Dennett – Don’t Mention the Memes

Recent (26 Jan 2018) talk by Dan Dennett recorded in Warsaw and published by Polish Rationalists on the topic of his most recent “From Bacteria to Bach and Back” (B2BnB) book on the evolution of intelligent consciousness. I’ve written and talked much about B2BnB so not a great deal “new” in the presentation – and unfortunately the recording doesn’t capture his slides, just his words. Nevertheless a great talk on his key topics as well as a great book for the Dennett novice.

Other than the hardware plus software model of mind (consciousness, intelligence, the lot), like his book he doesn’t actually spend as much time on this as he does on words and memes as the basic tools and building blocks of everything, including intelligent conscious mind, and on the fact that these are information objects independent of any of their physical embodiments. As I said in my own reviews, Turing and Shannon (and Wiener) feature more centrally than Darwin in this story.

I’m already comfortable with the language of memes and memetics, and the fact that the word simply coined objectively what was already a clear subject of mimesis for centuries. It’s just a word for long established concepts, but a word – because of its seemingly reductive objectivity – that draws a lot of flak from art and culture and the humanities in general. The Q&A allows him to address many objections, as he does as well with his examples in the talk. He also incidentally makes many points I’ve made in my own interpretations of his work in my own. This is the real value for me in this particular talk.

Memetics is no less predictive than genetics and any complex systems science. It predicts that stuff will happen, the kinds of stuff and the explanatory how it will happen. Like all evolution, specific detailed objects and even creative genius exist – attract specific names in our ontology – only with hindsight. Memetics explanations are only as reductive and objectifying as you make them – culture and humanities really have nothing to fear. Dan himself always uses qualitative language sorta / kinda and “more like”. Worth understanding Dennett’s form of compatibilism – subjective stuff doesn’t reduce to objective components, even though they explain the processes. These processes and patterns may be “determined” by these objective component interactions, but the products of culture and creativity are not. This is as important for scientific objectors to understand – eg in the the reality of conscious will – as anyone concerned with the humanities.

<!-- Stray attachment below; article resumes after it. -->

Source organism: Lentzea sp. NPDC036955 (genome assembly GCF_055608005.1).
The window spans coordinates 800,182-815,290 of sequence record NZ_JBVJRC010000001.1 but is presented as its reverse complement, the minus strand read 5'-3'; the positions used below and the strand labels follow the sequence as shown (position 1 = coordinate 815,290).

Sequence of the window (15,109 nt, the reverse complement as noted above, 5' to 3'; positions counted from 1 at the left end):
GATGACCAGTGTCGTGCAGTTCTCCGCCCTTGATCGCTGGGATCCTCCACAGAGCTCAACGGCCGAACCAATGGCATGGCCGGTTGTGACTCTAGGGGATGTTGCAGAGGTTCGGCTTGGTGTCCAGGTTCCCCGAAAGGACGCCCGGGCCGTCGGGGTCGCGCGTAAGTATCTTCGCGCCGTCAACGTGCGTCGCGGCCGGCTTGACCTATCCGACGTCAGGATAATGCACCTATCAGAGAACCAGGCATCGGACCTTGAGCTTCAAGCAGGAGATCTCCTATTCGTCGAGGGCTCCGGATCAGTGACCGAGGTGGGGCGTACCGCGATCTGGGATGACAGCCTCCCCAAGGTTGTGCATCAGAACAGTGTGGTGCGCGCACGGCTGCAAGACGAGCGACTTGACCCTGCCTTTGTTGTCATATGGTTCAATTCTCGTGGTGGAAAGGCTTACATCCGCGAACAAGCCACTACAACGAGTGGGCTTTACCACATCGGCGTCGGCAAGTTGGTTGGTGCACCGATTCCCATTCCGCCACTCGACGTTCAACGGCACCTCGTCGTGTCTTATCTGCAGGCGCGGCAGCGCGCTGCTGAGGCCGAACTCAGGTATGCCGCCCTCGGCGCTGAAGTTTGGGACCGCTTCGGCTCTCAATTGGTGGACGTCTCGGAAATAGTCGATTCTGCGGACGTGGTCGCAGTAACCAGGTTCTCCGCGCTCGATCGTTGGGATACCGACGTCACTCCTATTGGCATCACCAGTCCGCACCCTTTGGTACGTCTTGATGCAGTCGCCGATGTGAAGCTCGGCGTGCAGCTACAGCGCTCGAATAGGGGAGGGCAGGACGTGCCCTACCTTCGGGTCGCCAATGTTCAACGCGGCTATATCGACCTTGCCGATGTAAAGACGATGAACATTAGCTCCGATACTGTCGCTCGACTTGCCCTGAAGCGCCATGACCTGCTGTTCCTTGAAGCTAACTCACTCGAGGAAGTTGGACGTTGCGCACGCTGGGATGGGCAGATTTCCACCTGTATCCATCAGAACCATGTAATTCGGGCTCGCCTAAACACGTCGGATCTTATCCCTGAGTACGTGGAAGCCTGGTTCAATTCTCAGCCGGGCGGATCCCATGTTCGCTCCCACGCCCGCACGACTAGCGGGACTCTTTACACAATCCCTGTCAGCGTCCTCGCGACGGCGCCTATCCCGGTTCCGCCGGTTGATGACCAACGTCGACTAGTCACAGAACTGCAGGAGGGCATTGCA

Determinism, like transparency, is over-rated – a fetish of the scientistic. The humanities and humanists are right to fear scientism. Some scientists and philosophers have a lot wrong.

There is a strong acknowledgement of information science practitioners – systems developoers –  as one of the fields that takes true ontology of the real world – all of it, not just science – very seriously, and that philosophers ought to take information scientists more seriously. This was incidentally my route into this space.

Might be worth transcribing more of Dennett’s actual words from the Q&A … meantime, worth a listen.

[Hat tip to Terry Waites for the link.]


Post Notes: topics in the transcript.

Evolution (hi-fidelity / hi-fecundity / lo-mutation – repeatedly emphasised here) is massively positive feedback loop. See also Maruyama on “second cybernetics”.

Transparency is a bad thing – fetishised in mass & social media. Need-to-know is better.

Fundamental Information.

No-brainer = brainless.

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